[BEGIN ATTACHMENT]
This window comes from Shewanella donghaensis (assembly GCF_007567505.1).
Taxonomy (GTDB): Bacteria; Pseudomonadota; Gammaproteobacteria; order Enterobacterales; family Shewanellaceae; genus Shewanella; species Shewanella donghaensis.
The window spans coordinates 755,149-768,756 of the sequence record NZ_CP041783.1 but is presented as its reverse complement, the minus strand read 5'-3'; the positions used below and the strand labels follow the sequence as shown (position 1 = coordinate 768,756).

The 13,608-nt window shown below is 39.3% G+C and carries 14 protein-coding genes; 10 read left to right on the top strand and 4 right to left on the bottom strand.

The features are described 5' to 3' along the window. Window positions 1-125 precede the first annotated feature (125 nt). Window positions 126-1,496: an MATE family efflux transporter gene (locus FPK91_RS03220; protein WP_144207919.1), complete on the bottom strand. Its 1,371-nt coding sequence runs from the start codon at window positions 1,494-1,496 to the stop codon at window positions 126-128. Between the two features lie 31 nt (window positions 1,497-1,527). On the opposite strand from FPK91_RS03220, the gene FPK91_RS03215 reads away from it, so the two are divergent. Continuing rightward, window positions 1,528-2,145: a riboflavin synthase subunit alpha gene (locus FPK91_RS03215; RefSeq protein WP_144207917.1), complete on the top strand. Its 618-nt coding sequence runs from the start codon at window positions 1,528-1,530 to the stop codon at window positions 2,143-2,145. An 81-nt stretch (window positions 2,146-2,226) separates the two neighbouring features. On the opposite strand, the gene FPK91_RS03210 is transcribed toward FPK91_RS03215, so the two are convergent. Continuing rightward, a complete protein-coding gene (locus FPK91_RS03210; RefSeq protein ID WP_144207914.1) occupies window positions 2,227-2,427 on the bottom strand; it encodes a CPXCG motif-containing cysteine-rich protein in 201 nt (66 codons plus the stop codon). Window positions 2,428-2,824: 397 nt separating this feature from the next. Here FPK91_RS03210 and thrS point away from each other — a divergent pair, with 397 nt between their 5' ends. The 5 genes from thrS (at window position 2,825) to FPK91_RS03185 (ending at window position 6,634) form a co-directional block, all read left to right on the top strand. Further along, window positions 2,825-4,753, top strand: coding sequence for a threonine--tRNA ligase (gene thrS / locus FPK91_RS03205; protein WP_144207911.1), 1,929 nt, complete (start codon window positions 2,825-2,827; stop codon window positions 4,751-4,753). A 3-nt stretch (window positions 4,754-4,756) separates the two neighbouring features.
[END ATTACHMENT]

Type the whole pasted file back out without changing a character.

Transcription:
This window comes from Shewanella donghaensis (assembly GCF_007567505.1).
Taxonomy (GTDB): Bacteria; Pseudomonadota; Gammaproteobacteria; order Enterobacterales; family Shewanellaceae; genus Shewanella; species Shewanella donghaensis.
The window spans coordinates 755,149-768,756 of the sequence record NZ_CP041783.1 but is presented as its reverse complement, the minus strand read 5'-3'; the positions used below and the strand labels follow the sequence as shown (position 1 = coordinate 768,756).

The 13,608-nt window shown below is 39.3% G+C and carries 14 protein-coding genes; 10 read left to right on the top strand and 4 right to left on the bottom strand.

The features are described 5' to 3' along the window. Window positions 1-125 precede the first annotated feature (125 nt). Window positions 126-1,496: an MATE family efflux transporter gene (locus FPK91_RS03220; protein WP_144207919.1), complete on the bottom strand. Its 1,371-nt coding sequence runs from the start codon at window positions 1,494-1,496 to the stop codon at window positions 126-128. Between the two features lie 31 nt (window positions 1,497-1,527). On the opposite strand from FPK91_RS03220, the gene FPK91_RS03215 reads away from it, so the two are divergent. Continuing rightward, window positions 1,528-2,145: a riboflavin synthase subunit alpha gene (locus FPK91_RS03215; RefSeq protein WP_144207917.1), complete on the top strand. Its 618-nt coding sequence runs from the start codon at window positions 1,528-1,530 to the stop codon at window positions 2,143-2,145. An 81-nt stretch (window positions 2,146-2,226) separates the two neighbouring features. On the opposite strand, the gene FPK91_RS03210 is transcribed toward FPK91_RS03215, so the two are convergent. Continuing rightward, a complete protein-coding gene (locus FPK91_RS03210; RefSeq protein ID WP_144207914.1) occupies window positions 2,227-2,427 on the bottom strand; it encodes a CPXCG motif-containing cysteine-rich protein in 201 nt (66 codons plus the stop codon). Window positions 2,428-2,824: 397 nt separating this feature from the next. Here FPK91_RS03210 and thrS point away from each other — a divergent pair, with 397 nt between their 5' ends. The 5 genes from thrS (at window position 2,825) to FPK91_RS03185 (ending at window position 6,634) form a co-directional block, all read left to right on the top strand. Further along, window positions 2,825-4,753, top strand: coding sequence for a threonine--tRNA ligase (gene thrS / locus FPK91_RS03205; protein WP_144207911.1), 1,929 nt, complete (start codon window positions 2,825-2,827; stop codon window positions 4,751-4,753). A 3-nt stretch (window positions 4,754-4,756) separates the two neighbouring features.